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Does Pet Insurance Cover Gastropexy or Bloat? Basic Coverage vs Added Costs

Samantha Reed

By Samantha Reed

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Reviewed & Fact-Checked By

Dr. Paola Cuevas

MVZ (Veterinarian)

The information is current and up-to-date in accordance with the latest veterinarian research.

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Pet insurance offers peace of mind for loving pet owners. Having pet insurance to help pay for unexpected veterinary bills and medical emergencies is like a comforting safety blanket that always has your back. However, what exactly is covered under that pet insurance? Pet insurance plans vary from provider to provider, making it hard to tell what is covered. Pet insurance is designed to cover unexpected costs, but it probably won’t cover routine care, preventative care, or any pre-existing conditions.

Bloating is one of the most common issues in larger dogs. While still a medical emergency, is bloat actually covered by pet insurance? The sad news is that most pet insurance companies only cover bloat and gastropexy with emergency or preventative care policies that are not included in their standard insurance packages.

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What Is Bloat in Dogs?

Bloat is a condition primarily affecting deep-chested, middle-aged, and larger dog breeds. While it is still possible for bloat to occur in any dog, it is most common in larger canines. Also called Gastric Dilatation and Volvulus (GDV), bloat is a life-threatening condition where your dog’s stomach overfills with fluid, food, or gas, which puts increasing pressure on your pet’s diaphragm and leads to respiratory issues. Because bloat causes the stomach to expand, the stomach will often twist and cut off blood supply to the organ, possibly rupturing and expediting the deterioration.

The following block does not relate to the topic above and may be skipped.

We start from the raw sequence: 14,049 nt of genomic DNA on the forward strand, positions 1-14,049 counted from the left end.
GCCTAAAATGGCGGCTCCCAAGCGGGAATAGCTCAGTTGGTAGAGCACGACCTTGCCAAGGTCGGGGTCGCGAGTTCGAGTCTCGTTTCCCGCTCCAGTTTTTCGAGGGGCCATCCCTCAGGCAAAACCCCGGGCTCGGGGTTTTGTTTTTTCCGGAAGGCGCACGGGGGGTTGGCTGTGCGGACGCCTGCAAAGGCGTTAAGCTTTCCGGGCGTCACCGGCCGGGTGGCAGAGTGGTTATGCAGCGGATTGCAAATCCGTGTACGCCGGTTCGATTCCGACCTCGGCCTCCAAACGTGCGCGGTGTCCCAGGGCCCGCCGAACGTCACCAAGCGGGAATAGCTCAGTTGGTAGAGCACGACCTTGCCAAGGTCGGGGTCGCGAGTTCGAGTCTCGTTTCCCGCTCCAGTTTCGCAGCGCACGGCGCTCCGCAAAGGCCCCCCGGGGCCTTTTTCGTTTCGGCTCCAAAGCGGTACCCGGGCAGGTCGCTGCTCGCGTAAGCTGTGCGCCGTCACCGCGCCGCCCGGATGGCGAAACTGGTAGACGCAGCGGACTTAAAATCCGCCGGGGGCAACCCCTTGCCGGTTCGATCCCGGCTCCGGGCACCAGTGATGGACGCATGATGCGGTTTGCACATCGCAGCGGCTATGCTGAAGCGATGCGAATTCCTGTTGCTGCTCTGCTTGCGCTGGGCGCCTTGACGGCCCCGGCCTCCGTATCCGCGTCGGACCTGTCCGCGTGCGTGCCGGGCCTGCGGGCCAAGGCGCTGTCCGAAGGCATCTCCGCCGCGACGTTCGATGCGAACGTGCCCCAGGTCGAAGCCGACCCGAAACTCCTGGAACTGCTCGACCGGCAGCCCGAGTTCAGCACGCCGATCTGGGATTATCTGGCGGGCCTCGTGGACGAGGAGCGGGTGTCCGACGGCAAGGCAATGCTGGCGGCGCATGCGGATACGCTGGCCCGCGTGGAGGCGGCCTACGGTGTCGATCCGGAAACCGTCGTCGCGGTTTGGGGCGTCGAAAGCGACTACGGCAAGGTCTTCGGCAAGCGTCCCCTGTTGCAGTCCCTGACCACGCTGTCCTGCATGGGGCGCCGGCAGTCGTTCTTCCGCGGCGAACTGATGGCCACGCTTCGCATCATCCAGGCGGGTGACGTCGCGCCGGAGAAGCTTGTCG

Although hereditary, bloat can also be caused by stress and your dog’s eating habits. If your dog is nervous or scarfing down its food, it is likely that your pet is swallowing air. Also, bloat can be caused by your dog exercising too soon after they’ve eaten or if they are eating and drinking too fast. Possible signs of bloat include:

  • Swollen stomach
  • Restless behavior
  • Vomiting
  • Shallow breathing
  • Drooling
  • Pale nose, mouth, and gums
  • Rapid heart rate
  • Weakened pulse

If you notice your dog has a weakened pulse, rapid heart rate, or shallow breathing, you need to take them to the vet immediately.

The Treatment for Bloat

close up of veterinarian examining dog with stethoscope
Image Credit: areetham, Shutterstock

In most cases, the severity of the treatment needed for your dog depends on how far the bloat has progressed. Chances for survival are much greater if your dog receives veterinary care immediately: one to two hours after the bloat occurs maximum. Without treatment, GDV is fatal. Treatment for bloat usually involves preliminary exams, x-rays, anesthesia, surgery, and post-operative care.

Sometimes, even full hospitalization is necessary. Regardless of if you have pet insurance, or if it is covered by pet insurance, the price will vary from one plan and one veterinarian to another.


Gastropexy is a surgical procedure where the veterinarian stitches part of the dog’s stomach to the abdominal wall, preventing twisting during any episodes of bloat. Sometimes this can be performed as a preventative measure, usually when getting your dog spayed or neutered, but it is also an emergency response in treating GDV symptoms.

  1. Prophylactic Gastropexy: This is the preventative surgery to prevent GDV. Typically, it is only performed on high-risk breeds while they are still puppies—usually during the same surgery where they get spayed or neutered. Prophylactic gastropexy is considered preventative care and is typically only covered by pet insurance under additional preventative care policies and policy add-ons.